By now many would be aware of the fact that Grover Zampa, one of India’s oldest wine companies has picked up an international trophy for best in class for its Art Collection Sauvignon Blanc 2014 at the Decanter Asia Wine Awards a few days ago. While there are wine awards aplenty, Decanter is undoubtedly one of the biggies, which is what makes this especially significant. With a judging panel headlined by big names in the wine world like Steven Spurrier, Jeannie Cho Lee, Andrew Jefford and Gerard Basset MW, the awards have the clout to propel winning wines into the major league.
That makes it the first major award of its calibre to an Indian wine company. At DAWA 2014, Grover Zampa also went on to pick up 8 other awards, including a silver for the newly-launched Vijay Amritraj Reserve Collection white, a barrel-fermented Viognier, and another silver for its Grand Reserve wine, Chêne, a Tempranillo-Syrah blend. (The Art Collection, a range of 6 wines, features paintings by noted Indian artists on the labels à la Chateau Mouton Rothschild. Artists here include Paresh Maity, Rekha Roddwitya and Sanjay Bhattacharya). In its corner too, is a longstanding association with famous flying winemaker Michel Rolland, and now a serious presence in both India’s top wine producing regions. This year, there were 22 Indian wines competing at DAWA, while China entered 28..
In a telephonic interview with Grover Zampa CEO, Sumedh Singh Mandla, my first question was on the impact of this accolade. “Being a pioneer in the Indian wine industry, we (Grover Zampa) are aware of the need to constantly produce quality wines. These awards go to indicate we are working in the right direction,” he said. While the impact would certainly be felt in the domestic market, he anticipates a greater one in the international market; the company exports to over 20 countries. “It’s good, too, for the Indian wine industry,” he added, “Indian wines have not been considered as serious competitors on quality, reading about this will certainly have a positive effect on the Indian wine consumer.”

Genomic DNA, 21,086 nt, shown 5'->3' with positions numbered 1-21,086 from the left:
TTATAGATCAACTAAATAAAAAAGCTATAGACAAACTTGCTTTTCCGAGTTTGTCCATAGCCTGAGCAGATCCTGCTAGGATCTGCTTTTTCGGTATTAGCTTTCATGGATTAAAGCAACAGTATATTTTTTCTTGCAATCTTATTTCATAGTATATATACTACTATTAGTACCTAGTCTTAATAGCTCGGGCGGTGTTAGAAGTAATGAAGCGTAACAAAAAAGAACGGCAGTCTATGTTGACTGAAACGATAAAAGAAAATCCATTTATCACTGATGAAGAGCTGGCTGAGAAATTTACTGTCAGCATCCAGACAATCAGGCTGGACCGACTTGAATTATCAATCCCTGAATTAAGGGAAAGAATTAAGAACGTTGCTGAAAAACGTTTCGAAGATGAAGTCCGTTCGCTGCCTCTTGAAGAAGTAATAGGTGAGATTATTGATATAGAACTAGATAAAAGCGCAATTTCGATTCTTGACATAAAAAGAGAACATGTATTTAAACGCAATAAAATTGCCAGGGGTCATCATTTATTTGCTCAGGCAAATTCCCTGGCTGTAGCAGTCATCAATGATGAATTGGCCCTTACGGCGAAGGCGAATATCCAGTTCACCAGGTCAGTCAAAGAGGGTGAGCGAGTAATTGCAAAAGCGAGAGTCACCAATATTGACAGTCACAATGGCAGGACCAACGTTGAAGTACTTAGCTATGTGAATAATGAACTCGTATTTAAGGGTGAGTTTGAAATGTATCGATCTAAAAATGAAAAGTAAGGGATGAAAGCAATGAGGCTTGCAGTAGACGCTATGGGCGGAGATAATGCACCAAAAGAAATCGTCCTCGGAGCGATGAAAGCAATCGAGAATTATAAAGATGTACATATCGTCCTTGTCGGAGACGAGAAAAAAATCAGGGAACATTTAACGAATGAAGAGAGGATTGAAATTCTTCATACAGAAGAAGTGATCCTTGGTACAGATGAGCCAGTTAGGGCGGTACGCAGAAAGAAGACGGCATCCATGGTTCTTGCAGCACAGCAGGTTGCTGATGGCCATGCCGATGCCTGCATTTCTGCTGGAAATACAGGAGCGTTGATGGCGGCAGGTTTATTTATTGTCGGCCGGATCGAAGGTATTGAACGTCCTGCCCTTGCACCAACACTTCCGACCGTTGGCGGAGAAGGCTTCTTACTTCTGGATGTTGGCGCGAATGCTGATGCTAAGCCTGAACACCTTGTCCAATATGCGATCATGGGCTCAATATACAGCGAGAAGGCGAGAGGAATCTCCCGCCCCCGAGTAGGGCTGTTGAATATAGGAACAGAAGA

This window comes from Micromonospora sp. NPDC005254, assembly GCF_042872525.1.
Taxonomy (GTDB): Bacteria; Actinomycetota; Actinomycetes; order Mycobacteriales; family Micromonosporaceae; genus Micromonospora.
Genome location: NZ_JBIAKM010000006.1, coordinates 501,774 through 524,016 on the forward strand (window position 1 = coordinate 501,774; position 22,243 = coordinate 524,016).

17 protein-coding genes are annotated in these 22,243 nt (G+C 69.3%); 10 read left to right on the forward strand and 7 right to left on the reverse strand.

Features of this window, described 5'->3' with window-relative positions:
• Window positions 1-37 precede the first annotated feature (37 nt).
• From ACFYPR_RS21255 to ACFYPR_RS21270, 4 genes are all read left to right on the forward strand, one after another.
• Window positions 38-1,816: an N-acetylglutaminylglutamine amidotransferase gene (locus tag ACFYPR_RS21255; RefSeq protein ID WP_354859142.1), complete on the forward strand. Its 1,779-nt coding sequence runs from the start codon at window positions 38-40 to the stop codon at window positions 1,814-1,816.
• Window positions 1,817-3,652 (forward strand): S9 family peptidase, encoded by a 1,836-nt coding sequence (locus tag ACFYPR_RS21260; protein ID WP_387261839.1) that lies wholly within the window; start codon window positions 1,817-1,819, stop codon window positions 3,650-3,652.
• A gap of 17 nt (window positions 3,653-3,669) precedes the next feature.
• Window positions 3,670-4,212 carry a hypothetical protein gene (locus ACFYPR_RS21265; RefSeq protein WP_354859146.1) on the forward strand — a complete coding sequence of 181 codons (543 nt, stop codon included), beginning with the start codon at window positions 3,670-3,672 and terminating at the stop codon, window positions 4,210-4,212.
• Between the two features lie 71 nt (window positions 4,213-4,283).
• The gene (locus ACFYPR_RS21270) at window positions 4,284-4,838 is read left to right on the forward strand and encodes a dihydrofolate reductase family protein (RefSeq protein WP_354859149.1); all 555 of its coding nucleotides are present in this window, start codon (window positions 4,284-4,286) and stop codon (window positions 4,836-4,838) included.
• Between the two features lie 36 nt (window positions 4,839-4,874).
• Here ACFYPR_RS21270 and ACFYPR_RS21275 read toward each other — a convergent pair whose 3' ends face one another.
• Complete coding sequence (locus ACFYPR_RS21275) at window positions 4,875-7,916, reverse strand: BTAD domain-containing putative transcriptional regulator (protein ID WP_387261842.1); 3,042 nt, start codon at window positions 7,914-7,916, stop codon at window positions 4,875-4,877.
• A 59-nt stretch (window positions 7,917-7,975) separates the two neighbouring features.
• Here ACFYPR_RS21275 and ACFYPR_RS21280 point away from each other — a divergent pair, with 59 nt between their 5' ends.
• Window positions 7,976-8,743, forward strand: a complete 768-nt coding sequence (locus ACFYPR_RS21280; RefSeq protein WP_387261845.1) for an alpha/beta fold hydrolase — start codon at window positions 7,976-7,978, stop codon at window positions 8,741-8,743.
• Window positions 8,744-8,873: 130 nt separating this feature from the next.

Barely had the dust settled from Grover Zampa’s launch of Indian’s first celebrity wine – the Vijay Amritraj Reserve Collection, recently launched with much fanfare, then they have scooped a silver for one. “It’s an achievement, being its very first vintage,” agreed Mandla, “The market response right from the onset was very positive. It is being quickly picked up by premium restaurants and hotels, and wine lovers are ordering cases.” Now, the Decanter award is an added bonus – no small one.
Since the merger, Grover Zampa has focused sharply on developing its premium segment wines, those in the Rs 600 to Rs 1800 category. “The merger certainly opened up the playing field to experimentation, since we now have a presence in both the wine regions of Karnataka and Maharashtra,” Mandla agreed. Which is why they quickly moved on to develop blends like the Grand Reserve Chêne, even if meant producing smaller quantities (5000 bottles) at first. Tempranillo is a relative newbie grape to Karnataka consumers, and the wine has been extremely well received. Considering this new found popularity of the grape, is there a 100% Tempranillo in the pipeline? I ask him. “We don’t have enough right now, but are looking to grow more Tempranillo in our newer vineyards. Results so far have been very good.”
Right now the company is busy with the new packaging for their sparkling wines, the Soirée Brut, India’s only vintage sparkling wine made via the methode traditionelle. Hitherto produced only in Nashik, the sparkling will roll out of the Karnataka winery from the next fiscal year, said Mandla. The Diwali season saw very good sales for this good-value sparkling, and the company hopes to take this surge in sales right through the year end festive season.
In a nutshell, the good news is that the whole thing is coming together for Indian wine. Indian consumers are very quickly learning about wine and how to recognize the quality stuff, said Mandla. “They’re on the lookout for good wine, and are now discovering that Indian wines at this price range (under Rs 1800) are far superior than most imported wines in the same range. While the numbers of these wine-savvy consumers aren’t very big yet, they are growing in numbers. We see people buying wine by the case, building cellars. And when they see Indian wines of a certain calibre, they feel good about it and want to support it. A lot has changed in the last 4-5 years.”
And awards like the ones won at these Decanter Asia Wine Awards propels Indian companies like Grover Zampa to the top of mind when it comes to associating quality with Indian wine. And that makes for a win-win situation.